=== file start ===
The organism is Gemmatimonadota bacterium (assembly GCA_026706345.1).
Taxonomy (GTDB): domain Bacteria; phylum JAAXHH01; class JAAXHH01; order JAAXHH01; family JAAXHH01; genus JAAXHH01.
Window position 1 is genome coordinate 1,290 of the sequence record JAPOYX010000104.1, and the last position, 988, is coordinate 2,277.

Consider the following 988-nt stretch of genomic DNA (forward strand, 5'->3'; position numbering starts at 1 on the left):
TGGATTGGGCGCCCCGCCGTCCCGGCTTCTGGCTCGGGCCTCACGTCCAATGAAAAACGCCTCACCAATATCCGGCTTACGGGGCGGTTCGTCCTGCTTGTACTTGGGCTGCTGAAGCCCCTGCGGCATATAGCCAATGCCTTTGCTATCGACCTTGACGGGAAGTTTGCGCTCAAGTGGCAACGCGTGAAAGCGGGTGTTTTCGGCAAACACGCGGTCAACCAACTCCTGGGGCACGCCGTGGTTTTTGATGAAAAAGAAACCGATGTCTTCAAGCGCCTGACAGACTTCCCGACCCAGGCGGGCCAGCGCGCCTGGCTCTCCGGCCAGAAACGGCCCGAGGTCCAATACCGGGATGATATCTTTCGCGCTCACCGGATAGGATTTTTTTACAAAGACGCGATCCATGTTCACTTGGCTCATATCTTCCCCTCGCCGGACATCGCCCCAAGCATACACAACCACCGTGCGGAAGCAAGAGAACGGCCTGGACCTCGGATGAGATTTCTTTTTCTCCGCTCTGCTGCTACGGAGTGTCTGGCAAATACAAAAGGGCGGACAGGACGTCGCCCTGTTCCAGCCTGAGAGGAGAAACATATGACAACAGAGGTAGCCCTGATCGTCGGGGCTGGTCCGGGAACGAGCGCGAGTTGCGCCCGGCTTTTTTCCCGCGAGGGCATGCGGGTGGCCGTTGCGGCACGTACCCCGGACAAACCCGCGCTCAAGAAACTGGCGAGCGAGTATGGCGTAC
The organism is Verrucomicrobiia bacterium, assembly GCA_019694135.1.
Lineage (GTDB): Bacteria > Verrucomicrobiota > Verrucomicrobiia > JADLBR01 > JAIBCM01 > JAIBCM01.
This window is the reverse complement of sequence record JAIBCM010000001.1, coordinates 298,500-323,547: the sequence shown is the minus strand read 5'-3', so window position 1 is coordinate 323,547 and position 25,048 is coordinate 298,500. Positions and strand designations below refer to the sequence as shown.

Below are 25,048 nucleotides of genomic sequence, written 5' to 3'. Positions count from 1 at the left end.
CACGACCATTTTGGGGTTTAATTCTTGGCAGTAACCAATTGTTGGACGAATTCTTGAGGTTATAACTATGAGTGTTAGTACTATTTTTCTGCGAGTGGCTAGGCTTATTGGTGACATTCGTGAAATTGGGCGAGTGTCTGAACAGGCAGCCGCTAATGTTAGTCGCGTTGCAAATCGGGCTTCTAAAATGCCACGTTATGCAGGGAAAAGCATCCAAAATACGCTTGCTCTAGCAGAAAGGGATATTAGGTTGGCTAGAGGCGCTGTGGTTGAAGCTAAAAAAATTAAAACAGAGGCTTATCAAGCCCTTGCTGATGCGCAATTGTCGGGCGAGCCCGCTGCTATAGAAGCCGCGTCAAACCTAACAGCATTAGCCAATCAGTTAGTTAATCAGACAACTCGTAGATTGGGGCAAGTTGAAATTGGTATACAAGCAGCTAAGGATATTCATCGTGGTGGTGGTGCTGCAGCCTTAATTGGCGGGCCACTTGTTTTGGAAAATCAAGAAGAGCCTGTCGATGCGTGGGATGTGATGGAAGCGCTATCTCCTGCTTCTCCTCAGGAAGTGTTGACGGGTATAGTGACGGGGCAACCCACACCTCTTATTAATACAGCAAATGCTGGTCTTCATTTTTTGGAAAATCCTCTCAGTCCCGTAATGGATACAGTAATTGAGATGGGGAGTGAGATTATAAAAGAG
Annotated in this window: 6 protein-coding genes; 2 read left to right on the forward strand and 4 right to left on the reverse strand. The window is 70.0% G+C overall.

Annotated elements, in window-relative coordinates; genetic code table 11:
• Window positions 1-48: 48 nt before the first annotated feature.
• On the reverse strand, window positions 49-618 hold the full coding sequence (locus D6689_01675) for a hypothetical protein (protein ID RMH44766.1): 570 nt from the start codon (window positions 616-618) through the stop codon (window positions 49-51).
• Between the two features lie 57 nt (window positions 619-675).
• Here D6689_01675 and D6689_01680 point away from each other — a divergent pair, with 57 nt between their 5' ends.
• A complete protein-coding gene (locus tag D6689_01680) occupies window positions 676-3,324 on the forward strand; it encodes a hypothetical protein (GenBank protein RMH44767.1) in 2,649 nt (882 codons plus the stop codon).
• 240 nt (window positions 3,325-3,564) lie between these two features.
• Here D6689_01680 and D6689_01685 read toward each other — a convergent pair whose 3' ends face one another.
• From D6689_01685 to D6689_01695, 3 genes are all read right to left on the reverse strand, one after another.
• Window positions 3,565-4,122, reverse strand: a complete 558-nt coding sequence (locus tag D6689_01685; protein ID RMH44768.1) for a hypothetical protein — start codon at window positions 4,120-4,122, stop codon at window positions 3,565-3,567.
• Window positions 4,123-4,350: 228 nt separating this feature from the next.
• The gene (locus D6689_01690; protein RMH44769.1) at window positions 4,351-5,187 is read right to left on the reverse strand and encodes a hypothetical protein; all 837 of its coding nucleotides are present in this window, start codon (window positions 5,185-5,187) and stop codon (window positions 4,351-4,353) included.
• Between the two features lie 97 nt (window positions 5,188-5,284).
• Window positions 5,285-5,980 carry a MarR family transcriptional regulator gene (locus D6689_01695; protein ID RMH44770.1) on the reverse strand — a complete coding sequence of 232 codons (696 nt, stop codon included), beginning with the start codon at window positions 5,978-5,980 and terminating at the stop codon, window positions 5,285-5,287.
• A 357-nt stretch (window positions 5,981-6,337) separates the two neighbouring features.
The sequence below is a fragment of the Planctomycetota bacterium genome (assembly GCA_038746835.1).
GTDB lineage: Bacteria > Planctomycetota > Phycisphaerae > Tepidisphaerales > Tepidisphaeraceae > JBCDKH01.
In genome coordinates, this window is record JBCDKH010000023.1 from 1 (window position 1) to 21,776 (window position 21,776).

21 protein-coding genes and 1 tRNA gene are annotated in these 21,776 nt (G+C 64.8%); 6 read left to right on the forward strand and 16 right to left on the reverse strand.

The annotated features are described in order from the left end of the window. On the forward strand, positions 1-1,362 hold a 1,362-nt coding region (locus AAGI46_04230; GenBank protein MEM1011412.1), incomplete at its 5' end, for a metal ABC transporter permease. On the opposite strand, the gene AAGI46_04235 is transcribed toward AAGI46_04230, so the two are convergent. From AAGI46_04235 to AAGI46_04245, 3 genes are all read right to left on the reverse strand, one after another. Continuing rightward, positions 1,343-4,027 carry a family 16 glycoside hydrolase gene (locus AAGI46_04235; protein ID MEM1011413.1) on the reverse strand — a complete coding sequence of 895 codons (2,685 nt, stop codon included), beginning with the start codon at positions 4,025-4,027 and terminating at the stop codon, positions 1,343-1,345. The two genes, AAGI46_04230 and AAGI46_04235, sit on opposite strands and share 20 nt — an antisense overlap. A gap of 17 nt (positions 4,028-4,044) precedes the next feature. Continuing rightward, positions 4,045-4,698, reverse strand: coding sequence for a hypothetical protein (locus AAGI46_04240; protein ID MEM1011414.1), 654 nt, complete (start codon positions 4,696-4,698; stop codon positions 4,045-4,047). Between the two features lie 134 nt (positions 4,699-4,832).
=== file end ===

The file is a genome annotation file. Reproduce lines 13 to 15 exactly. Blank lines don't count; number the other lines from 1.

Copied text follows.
• Window positions 1-48: 48 nt before the first annotated feature.
• On the reverse strand, window positions 49-618 hold the full coding sequence (locus D6689_01675) for a hypothetical protein (protein ID RMH44766.1): 570 nt from the start codon (window positions 616-618) through the stop codon (window positions 49-51).
• Between the two features lie 57 nt (window positions 619-675).